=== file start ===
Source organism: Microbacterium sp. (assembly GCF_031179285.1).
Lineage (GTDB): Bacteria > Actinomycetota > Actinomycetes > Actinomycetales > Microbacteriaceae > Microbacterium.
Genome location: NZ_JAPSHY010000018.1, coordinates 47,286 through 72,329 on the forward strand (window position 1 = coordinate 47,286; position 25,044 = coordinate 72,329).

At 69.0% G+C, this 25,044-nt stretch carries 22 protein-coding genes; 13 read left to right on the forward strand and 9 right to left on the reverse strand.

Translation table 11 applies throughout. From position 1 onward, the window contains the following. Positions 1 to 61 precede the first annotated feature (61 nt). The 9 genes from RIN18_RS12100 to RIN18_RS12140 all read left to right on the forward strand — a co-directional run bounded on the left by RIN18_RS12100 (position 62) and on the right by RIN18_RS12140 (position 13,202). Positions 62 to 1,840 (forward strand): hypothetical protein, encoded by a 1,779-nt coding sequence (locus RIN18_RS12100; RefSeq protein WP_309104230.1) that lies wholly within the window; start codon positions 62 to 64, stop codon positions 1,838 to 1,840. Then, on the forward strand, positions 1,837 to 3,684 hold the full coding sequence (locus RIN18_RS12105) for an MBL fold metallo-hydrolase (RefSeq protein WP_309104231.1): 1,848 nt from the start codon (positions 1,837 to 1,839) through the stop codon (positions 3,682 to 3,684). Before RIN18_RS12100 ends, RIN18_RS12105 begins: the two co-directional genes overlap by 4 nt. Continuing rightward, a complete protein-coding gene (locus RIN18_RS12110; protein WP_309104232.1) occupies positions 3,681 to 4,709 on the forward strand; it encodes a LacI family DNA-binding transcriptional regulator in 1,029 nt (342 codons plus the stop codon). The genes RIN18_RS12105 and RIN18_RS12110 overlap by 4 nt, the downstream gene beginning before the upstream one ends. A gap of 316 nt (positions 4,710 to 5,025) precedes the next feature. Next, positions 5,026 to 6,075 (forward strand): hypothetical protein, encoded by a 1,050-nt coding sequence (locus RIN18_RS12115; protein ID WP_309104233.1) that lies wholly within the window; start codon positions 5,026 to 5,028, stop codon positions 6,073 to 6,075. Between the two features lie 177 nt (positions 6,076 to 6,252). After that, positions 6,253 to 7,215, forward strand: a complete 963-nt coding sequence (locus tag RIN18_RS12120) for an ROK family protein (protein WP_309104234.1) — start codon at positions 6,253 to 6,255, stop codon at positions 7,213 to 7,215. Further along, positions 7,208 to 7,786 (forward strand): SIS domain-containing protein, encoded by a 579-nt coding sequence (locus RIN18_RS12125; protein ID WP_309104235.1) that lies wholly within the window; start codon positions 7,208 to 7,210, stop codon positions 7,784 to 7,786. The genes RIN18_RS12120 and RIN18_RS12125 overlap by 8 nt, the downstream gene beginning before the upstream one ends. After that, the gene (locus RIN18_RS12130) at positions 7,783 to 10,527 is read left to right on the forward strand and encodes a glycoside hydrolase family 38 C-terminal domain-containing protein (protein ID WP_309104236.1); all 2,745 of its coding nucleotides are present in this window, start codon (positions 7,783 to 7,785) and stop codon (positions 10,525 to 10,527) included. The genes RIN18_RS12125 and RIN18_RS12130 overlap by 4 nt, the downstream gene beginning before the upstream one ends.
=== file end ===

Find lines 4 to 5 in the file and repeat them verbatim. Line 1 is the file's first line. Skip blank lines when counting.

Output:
At 69.0% G+C, this 25,044-nt stretch carries 22 protein-coding genes; 13 read left to right on the forward strand and 9 right to left on the reverse strand.

Translation table 11 applies throughout. From position 1 onward, the window contains the following. Positions 1 to 61 precede the first annotated feature (61 nt). The 9 genes from RIN18_RS12100 to RIN18_RS12140 all read left to right on the forward strand — a co-directional run bounded on the left by RIN18_RS12100 (position 62) and on the right by RIN18_RS12140 (position 13,202). Positions 62 to 1,840 (forward strand): hypothetical protein, encoded by a 1,779-nt coding sequence (locus RIN18_RS12100; RefSeq protein WP_309104230.1) that lies wholly within the window; start codon positions 62 to 64, stop codon positions 1,838 to 1,840. Then, on the forward strand, positions 1,837 to 3,684 hold the full coding sequence (locus RIN18_RS12105) for an MBL fold metallo-hydrolase (RefSeq protein WP_309104231.1): 1,848 nt from the start codon (positions 1,837 to 1,839) through the stop codon (positions 3,682 to 3,684). Before RIN18_RS12100 ends, RIN18_RS12105 begins: the two co-directional genes overlap by 4 nt. Continuing rightward, a complete protein-coding gene (locus RIN18_RS12110; protein WP_309104232.1) occupies positions 3,681 to 4,709 on the forward strand; it encodes a LacI family DNA-binding transcriptional regulator in 1,029 nt (342 codons plus the stop codon). The genes RIN18_RS12105 and RIN18_RS12110 overlap by 4 nt, the downstream gene beginning before the upstream one ends. A gap of 316 nt (positions 4,710 to 5,025) precedes the next feature. Next, positions 5,026 to 6,075 (forward strand): hypothetical protein, encoded by a 1,050-nt coding sequence (locus RIN18_RS12115; protein ID WP_309104233.1) that lies wholly within the window; start codon positions 5,026 to 5,028, stop codon positions 6,073 to 6,075. Between the two features lie 177 nt (positions 6,076 to 6,252). After that, positions 6,253 to 7,215, forward strand: a complete 963-nt coding sequence (locus tag RIN18_RS12120) for an ROK family protein (protein WP_309104234.1) — start codon at positions 6,253 to 6,255, stop codon at positions 7,213 to 7,215. Further along, positions 7,208 to 7,786 (forward strand): SIS domain-containing protein, encoded by a 579-nt coding sequence (locus RIN18_RS12125; protein ID WP_309104235.1) that lies wholly within the window; start codon positions 7,208 to 7,210, stop codon positions 7,784 to 7,786. The genes RIN18_RS12120 and RIN18_RS12125 overlap by 8 nt, the downstream gene beginning before the upstream one ends. After that, the gene (locus RIN18_RS12130) at positions 7,783 to 10,527 is read left to right on the forward strand and encodes a glycoside hydrolase family 38 C-terminal domain-containing protein (protein ID WP_309104236.1); all 2,745 of its coding nucleotides are present in this window, start codon (positions 7,783 to 7,785) and stop codon (positions 10,525 to 10,527) included. The genes RIN18_RS12125 and RIN18_RS12130 overlap by 4 nt, the downstream gene beginning before the upstream one ends.